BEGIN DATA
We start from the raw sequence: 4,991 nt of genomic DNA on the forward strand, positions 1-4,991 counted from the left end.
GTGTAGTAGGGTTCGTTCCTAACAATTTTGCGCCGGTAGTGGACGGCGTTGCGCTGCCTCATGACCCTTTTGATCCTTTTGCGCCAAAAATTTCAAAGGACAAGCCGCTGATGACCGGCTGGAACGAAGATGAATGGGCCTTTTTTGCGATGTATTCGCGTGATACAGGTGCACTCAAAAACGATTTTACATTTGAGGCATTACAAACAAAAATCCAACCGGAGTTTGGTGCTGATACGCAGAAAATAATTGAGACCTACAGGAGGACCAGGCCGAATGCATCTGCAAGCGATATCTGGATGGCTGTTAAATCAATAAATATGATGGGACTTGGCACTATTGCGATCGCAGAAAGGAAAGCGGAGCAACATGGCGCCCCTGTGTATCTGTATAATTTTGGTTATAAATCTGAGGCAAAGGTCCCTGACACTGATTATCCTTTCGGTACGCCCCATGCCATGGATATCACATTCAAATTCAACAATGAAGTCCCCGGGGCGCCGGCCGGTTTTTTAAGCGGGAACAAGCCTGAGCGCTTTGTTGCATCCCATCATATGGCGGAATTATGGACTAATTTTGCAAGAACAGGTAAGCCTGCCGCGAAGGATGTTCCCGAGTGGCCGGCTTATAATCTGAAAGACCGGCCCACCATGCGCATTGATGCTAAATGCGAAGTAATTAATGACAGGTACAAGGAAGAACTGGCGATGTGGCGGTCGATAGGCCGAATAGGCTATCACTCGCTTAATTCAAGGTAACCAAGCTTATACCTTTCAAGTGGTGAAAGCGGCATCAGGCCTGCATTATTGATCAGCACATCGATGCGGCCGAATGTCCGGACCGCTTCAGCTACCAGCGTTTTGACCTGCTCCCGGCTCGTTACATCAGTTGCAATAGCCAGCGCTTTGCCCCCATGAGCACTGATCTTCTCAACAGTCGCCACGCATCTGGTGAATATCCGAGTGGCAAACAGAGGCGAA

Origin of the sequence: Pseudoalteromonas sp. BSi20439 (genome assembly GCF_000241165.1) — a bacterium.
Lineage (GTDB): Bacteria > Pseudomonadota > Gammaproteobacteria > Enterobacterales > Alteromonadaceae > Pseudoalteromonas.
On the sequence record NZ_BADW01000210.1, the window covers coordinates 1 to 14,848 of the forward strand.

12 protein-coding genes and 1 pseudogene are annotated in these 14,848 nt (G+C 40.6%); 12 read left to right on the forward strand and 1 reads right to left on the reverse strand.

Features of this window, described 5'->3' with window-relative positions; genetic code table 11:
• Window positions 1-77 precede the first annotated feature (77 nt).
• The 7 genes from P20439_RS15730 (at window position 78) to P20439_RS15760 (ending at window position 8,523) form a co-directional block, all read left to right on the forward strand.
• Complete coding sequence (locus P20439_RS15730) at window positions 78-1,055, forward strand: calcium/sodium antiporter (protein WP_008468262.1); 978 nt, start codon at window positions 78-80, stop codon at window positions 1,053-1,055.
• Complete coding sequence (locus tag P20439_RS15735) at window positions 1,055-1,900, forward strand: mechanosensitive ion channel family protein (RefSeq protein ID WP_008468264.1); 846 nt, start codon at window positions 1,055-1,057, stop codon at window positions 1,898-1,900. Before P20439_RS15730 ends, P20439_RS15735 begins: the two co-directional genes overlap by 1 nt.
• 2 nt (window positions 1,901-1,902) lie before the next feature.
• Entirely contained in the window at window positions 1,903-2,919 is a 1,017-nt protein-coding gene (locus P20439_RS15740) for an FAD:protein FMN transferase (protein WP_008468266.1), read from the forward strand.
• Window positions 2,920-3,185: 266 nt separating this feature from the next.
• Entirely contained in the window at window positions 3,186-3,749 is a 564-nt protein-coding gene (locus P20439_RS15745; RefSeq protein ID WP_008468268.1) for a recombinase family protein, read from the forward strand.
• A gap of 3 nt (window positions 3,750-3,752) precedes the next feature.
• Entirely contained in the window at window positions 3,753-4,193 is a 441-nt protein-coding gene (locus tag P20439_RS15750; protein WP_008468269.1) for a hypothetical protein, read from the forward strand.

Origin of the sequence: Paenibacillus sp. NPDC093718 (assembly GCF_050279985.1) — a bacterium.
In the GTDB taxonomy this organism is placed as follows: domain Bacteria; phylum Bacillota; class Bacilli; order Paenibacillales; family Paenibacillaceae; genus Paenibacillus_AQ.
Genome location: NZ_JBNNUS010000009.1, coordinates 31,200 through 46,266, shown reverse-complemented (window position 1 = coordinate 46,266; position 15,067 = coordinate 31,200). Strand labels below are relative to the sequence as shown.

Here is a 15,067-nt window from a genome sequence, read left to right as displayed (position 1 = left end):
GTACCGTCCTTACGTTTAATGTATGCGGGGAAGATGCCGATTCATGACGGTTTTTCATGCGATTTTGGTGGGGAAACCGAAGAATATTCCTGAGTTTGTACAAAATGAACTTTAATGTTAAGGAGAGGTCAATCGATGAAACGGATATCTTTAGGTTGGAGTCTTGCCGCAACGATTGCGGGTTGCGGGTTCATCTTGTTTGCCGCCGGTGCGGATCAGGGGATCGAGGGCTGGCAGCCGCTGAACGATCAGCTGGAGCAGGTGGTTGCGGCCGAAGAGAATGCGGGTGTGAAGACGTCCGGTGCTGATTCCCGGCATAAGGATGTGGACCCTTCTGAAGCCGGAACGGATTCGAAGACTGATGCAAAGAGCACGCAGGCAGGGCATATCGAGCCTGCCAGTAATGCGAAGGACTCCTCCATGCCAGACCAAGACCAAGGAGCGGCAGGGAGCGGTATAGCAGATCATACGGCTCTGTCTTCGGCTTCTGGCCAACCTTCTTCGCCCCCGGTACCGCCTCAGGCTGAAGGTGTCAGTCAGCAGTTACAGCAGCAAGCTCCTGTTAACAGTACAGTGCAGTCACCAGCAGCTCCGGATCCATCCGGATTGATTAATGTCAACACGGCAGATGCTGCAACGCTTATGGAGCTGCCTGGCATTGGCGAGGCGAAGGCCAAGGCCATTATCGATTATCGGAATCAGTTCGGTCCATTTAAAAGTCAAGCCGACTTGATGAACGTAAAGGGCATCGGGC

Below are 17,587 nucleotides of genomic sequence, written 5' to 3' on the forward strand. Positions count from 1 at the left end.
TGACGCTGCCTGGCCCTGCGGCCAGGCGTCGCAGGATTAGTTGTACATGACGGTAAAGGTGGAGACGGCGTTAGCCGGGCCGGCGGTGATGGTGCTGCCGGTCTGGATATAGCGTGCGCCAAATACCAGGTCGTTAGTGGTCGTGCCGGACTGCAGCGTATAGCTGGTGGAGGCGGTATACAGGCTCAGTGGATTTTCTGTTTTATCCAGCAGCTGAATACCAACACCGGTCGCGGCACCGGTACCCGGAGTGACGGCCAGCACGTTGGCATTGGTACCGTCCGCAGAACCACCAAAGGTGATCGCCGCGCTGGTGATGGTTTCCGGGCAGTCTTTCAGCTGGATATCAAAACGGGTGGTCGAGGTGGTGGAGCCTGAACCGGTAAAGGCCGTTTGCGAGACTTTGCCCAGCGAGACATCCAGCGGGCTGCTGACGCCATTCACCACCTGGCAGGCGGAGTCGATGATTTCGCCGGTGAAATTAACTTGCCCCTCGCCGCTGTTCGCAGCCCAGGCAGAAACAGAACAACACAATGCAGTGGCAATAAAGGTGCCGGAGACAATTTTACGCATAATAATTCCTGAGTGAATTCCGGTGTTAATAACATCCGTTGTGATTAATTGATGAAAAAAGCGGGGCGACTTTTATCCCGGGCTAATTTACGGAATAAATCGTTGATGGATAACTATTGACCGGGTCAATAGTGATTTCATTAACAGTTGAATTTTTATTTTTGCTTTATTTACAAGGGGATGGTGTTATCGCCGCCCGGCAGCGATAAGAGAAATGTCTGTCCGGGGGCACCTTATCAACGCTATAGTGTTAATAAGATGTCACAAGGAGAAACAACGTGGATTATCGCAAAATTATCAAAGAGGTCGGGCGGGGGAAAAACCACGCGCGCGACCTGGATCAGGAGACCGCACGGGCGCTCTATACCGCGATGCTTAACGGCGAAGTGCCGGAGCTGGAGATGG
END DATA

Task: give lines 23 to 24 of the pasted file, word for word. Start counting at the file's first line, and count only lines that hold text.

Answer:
Below are 17,587 nucleotides of genomic sequence, written 5' to 3' on the forward strand. Positions count from 1 at the left end.
TGACGCTGCCTGGCCCTGCGGCCAGGCGTCGCAGGATTAGTTGTACATGACGGTAAAGGTGGAGACGGCGTTAGCCGGGCCGGCGGTGATGGTGCTGCCGGTCTGGATATAGCGTGCGCCAAATACCAGGTCGTTAGTGGTCGTGCCGGACTGCAGCGTATAGCTGGTGGAGGCGGTATACAGGCTCAGTGGATTTTCTGTTTTATCCAGCAGCTGAATACCAACACCGGTCGCGGCACCGGTACCCGGAGTGACGGCCAGCACGTTGGCATTGGTACCGTCCGCAGAACCACCAAAGGTGATCGCCGCGCTGGTGATGGTTTCCGGGCAGTCTTTCAGCTGGATATCAAAACGGGTGGTCGAGGTGGTGGAGCCTGAACCGGTAAAGGCCGTTTGCGAGACTTTGCCCAGCGAGACATCCAGCGGGCTGCTGACGCCATTCACCACCTGGCAGGCGGAGTCGATGATTTCGCCGGTGAAATTAACTTGCCCCTCGCCGCTGTTCGCAGCCCAGGCAGAAACAGAACAACACAATGCAGTGGCAATAAAGGTGCCGGAGACAATTTTACGCATAATAATTCCTGAGTGAATTCCGGTGTTAATAACATCCGTTGTGATTAATTGATGAAAAAAGCGGGGCGACTTTTATCCCGGGCTAATTTACGGAATAAATCGTTGATGGATAACTATTGACCGGGTCAATAGTGATTTCATTAACAGTTGAATTTTTATTTTTGCTTTATTTACAAGGGGATGGTGTTATCGCCGCCCGGCAGCGATAAGAGAAATGTCTGTCCGGGGGCACCTTATCAACGCTATAGTGTTAATAAGATGTCACAAGGAGAAACAACGTGGATTATCGCAAAATTATCAAAGAGGTCGGGCGGGGGAAAAACCACGCGCGCGACCTGGATCAGGAGACCGCACGGGCGCTCTATACCGCGATGCTTAACGGCGAAGTGCCGGAGCTGGAGATGG